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Idaho flagIDAHO LEGENDS

Battle of Pierre's Hole

Old West Prints & Wanted Posters 

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By Hiram Martin Chittenden, 1902

 

Pierre's Hole, as it was then called, or Teton Basin, its present name, is one of those valleys which are veritable oasis in the desert of rugged mountains. Very few of these valleys exceed that of Pierre's Hole in beauty. It is overhung on the east by that noble range of mountains whose culminating peak is the Grand Teton. The valley extends in a direction from southeast to northwest. It is fully thirty miles long and from five to fifteen miles wide. It appears like a broad, flat prairie almost destitute of trees except along its principal river and the various tributaries.

 

These typical mountain streams descend mostly from the Teton range, where they are fed by perennial snows and almost daily summer rains.

 

Pierre's Hole, Idaho

Pierre's Hole, Idaho, photo courtesy The Fur Trapper.com

 

The course of these streams can be traced for great distances by the ribbons of lush greenery which cross the plain here and there and unite with a larger line of trees along the central stream. These forests are more extensive than the observer from a distance would imagine. The more considerable cottonwood groves are often so filled with tangled growths of willows and creeping vines as to be almost impenetrable, and in many places it is a physical impossibility to get through them until the brush has been cut away.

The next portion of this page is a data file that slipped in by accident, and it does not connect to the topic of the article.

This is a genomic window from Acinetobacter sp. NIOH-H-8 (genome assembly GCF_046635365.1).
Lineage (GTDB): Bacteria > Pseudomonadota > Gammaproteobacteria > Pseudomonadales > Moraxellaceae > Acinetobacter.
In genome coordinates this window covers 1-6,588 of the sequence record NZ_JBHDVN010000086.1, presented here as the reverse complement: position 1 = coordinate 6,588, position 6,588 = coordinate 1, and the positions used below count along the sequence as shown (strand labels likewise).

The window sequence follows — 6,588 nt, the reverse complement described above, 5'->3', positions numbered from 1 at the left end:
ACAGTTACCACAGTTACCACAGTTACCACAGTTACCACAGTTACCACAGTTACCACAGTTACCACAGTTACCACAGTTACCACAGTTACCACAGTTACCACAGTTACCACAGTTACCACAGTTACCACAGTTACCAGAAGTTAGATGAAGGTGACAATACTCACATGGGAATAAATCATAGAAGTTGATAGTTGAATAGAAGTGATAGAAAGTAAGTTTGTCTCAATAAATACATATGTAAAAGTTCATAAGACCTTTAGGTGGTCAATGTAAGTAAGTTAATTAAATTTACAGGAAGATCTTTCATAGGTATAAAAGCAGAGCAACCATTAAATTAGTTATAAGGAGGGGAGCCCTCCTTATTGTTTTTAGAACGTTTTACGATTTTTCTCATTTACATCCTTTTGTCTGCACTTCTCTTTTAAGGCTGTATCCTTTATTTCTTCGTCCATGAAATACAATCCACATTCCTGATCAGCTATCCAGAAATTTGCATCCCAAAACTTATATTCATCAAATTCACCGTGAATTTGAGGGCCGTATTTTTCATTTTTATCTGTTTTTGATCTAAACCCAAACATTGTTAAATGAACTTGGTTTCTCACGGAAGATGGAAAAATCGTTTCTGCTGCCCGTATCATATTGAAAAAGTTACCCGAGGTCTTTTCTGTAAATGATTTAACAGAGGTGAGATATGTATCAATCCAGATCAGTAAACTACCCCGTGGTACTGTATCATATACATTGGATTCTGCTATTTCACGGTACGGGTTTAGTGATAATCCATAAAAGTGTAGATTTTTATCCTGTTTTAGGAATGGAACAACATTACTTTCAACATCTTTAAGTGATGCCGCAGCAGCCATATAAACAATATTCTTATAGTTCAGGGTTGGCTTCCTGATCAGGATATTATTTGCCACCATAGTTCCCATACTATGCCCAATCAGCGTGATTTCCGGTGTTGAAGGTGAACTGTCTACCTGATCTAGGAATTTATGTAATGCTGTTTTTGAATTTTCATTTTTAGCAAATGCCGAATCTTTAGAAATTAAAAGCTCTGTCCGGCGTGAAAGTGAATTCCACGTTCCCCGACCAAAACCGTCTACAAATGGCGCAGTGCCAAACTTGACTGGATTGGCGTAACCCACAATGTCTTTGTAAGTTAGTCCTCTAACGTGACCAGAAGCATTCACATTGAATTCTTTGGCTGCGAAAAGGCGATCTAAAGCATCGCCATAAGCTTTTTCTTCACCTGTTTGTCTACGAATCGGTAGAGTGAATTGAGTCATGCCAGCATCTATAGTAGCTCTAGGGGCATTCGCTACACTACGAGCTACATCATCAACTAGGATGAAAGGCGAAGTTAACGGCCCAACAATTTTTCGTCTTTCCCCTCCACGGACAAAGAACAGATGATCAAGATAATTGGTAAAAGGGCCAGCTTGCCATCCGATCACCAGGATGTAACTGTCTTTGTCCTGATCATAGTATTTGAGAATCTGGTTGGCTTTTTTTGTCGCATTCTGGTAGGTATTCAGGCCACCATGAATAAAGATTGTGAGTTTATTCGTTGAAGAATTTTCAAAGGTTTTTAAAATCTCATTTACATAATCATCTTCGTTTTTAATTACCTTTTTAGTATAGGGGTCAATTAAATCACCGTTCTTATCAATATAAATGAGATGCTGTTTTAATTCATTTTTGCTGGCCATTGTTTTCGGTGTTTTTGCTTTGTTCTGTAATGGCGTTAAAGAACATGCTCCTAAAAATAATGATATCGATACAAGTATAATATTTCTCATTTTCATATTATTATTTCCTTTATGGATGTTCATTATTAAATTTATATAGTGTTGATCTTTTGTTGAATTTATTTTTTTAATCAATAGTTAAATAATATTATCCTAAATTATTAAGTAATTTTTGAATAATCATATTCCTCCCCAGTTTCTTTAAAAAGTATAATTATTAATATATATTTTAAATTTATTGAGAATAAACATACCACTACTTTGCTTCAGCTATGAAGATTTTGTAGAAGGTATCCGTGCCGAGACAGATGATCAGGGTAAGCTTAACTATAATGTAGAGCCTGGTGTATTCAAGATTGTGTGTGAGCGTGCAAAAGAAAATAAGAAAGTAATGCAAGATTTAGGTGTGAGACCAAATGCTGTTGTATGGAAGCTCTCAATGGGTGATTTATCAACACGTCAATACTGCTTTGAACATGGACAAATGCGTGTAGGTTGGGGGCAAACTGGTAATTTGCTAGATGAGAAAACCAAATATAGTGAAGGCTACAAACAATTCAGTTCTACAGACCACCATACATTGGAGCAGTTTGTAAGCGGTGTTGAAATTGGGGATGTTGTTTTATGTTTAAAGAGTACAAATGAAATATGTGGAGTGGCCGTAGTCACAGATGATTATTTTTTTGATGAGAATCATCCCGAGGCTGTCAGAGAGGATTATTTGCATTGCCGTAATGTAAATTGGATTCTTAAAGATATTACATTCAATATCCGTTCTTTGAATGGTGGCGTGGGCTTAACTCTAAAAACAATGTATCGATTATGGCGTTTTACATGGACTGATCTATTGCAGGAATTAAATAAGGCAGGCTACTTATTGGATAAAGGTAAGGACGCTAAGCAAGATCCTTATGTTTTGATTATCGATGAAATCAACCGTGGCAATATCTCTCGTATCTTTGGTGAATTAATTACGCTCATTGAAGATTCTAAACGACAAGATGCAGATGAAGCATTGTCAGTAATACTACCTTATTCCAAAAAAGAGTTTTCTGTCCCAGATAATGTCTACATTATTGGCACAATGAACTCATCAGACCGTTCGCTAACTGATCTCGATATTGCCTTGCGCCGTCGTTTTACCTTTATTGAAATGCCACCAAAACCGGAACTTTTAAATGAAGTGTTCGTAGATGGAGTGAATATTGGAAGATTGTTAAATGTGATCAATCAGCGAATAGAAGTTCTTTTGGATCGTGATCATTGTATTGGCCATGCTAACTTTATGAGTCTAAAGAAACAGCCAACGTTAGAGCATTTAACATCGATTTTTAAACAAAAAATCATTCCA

In the summer of 1832 the Rocky Mountain and American Fur Companies had their rendezvous in the upper part of the valley of Pierre's Hole some twelve or fifteen miles from Teton Pass. With their accustomed alacrity of movement, the managers of the Rocky Rocky Mountain Fur Company had excelled their rivals in reaching the rendezvous with their annual supplies. William L. Sublette arrived there with a party of about sixty men on July 6th. Nathaniel Wyeth was with him and so were the remnants of Jefferson Blackwell's and John Gannt's parties of the previous year whom Sublette had found on the Laramie River. Vanderburgh and Drips, of the American Fur Company, were also present. Lucien Fontenelle, who was coming from Fort Union, North Dakotawith supplies, was still far behind in the Bighorn Valley. Captain Benjamin Bonneville, likewise headed in the same direction, was still in the valley of the Platte River.

In the valley of Pierre's Hole were also many hundreds of Indians, mostly of the
Salish and Nez Percé tribes. The Gros Ventre, ever hostile to the whites, were this year particularly troublesome around the headwaters of the Snake and Green Rivers. Although a post had been built in the Blackfoot country scarcely a year before -- Fort Piegan, Montana at the mouth of the Marias River -- this fact seems not at all to have tempered the ferocity of the tribe. They were at this time returning home from a visit to their kindred, the Arapaho. Sublette had had a sharp brush with them on the way to the rendezvous, and Thomas Fitzpatrick, who had gone on ahead, was unhorsed and forced to hide  in the mountains, and wandered for five days without food, reaching the rendezvous more dead than alive.